This is a typical “routine” case that goes completely unnoticed in a surgical pathology laboratory assuming that the clinician does not pay attention (which is true in vast majority of case) to the pathologist’s examination. The case is simple, but there are some snags that can render the pathologist’s diagnosis irrelevant or provide information that can determine the clinical assessment of the case.
Generally, the clinical data available to the grossing person via a requisition form are scarce. This may not be right, but it is a common practice. Nevertheless, the clinical information gives some clues of a chronic process in an elderly person with more than likely diabetes.
In this case, the clinicians would expect answers to the following three questions from the pathologist’s report.
Is the toe gangrenous or it is an ulcer with necrotic tissue around?
Are margins of resection involved?
Is there evidence of osteomyelitis?
Let’s go through the gross description. We will concentrate on diagnostically and methodology significant parts of the report.
What does “portion of toe” mean? It is important to know whether the toe has been completely removed. How many phalanxes are presented?
The description is not helpful in answering the main question: Is this gangrene or an ulcer? The description hints that the defect is closer to an ulcer (“distal [?] Tip is absent”), but does not provide a picture of the layers through the sections.
The second important question is to determine the resection margin status for further clinical action in case the wound does not heal. The description such “The resection margin appears yellow brown and necrotic appearing” is not helpful. The other description “Two full sections through the center of the specimen is submitted for evaluation” does not clarify were they longitudinal or transverse. If the sections were longitudinal, even if they could be accommodated in the cassette, the section requires sophisticated bone cutting through inter phalanx joints. In such situations the pathologist has to determine the location of the resection margin. Transverse sections are not useful because they represent neither the ulcer nor the resection margin. Separate margin sections and representatives of the specimen through the center or preferably through the defect should be made. “Necrotic” is more the pathologist’s diagnosis prerogative. It would be more appropriate for grossing technician to avoid diagnostic statements and instead concentrate on the color and consistency of tissues at the margin of resection.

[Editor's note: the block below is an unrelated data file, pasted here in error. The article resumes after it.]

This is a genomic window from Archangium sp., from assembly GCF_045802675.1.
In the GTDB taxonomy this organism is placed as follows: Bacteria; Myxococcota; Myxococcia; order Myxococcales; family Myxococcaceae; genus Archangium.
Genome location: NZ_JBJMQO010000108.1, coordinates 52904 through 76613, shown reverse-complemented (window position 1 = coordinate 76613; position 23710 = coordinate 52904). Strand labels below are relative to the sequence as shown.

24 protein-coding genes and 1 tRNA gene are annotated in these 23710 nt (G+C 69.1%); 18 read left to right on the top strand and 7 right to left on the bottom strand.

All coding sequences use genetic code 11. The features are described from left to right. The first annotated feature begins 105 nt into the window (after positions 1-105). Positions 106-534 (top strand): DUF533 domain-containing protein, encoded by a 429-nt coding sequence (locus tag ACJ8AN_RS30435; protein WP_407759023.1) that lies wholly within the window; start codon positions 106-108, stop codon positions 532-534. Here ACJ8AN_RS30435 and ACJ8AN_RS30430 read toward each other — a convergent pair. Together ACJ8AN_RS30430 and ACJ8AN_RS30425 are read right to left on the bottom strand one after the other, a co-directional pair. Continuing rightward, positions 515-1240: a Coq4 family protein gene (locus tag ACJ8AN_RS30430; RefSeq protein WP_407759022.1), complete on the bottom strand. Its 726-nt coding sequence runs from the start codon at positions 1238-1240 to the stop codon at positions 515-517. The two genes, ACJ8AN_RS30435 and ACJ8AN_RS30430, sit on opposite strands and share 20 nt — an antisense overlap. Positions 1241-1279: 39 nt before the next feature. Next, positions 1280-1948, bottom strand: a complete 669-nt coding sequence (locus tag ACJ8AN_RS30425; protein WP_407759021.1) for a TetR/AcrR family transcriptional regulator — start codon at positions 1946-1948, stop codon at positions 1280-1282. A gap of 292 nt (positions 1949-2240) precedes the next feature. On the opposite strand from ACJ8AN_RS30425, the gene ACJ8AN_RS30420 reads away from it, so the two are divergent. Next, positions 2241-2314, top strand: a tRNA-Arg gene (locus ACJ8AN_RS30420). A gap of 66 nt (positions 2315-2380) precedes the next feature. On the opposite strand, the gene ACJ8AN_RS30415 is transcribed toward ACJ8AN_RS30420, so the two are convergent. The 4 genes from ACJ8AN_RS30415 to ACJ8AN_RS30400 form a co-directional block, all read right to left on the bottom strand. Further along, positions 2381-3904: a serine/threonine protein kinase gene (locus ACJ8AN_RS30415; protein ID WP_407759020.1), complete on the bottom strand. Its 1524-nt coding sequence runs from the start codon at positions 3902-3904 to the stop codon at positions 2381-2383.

“The bone appears softened” hints that osteomyelitis could be found if the bone tissue is processed correctly. Unfortunately, the way of decalcification could not contribute to this question’s answer. The pathologist’s report did not mention osteomyelitis. “Fibrovascular reaction of bone marrow” occurs in every bone surrounded by necrotic tissue. The pathologist has not diagnosed osteomyelitis. The diagnosis of osteomyelitis requires mild decalcification due to fragility of cellular elements that constitute the inflammatory process.
The specimen in question was collected on 9/26/12 at 14:10. However, it is not clear when the specimen arrived at the laboratory (the time is not printed in the report that is not right for many reason). Anyway, the specimen was processed the next day on 9/27/12. The case was signed out on 9/28/12 at 12:48meaning that the decalcified bone was placed in the tissue processor during 9/27/12, most likely on the evening of that day for overnight processing. Only an acid decalcifier such as RDO can carry out decalcification in a short time. Thus, it means that instead of a mild decalcifier, such as formic acid which preserves the structural components of cellular infiltration in osteomyelitis, a stronger decalcifier (RDO –Hydrochloric acid) was used. By the way, the bone should have been separated from the soft tissue and placed in a separate cassette, otherwise the soft tissue in RDO has artifact of hydrolysis before the bone reaches the end point of decalcification.
Representative sections (this definition is absent in the gross description of the report) should be placed in three cassettes for processing: ulcer, margin of resection, and bone section.
The pathology report includes the date and time of specimen collection, but the time at which the specimen was received in the laboratory is not present in the report. Although this information is not of importance in the case illustrated above, it can be of significance in other cases.
All these details are important for decent grossing technique practices in the surgical pathology laboratory. If these details are not fully applied in a routine case, there is no guarantee that a diagnostically significant case will not be spoiled.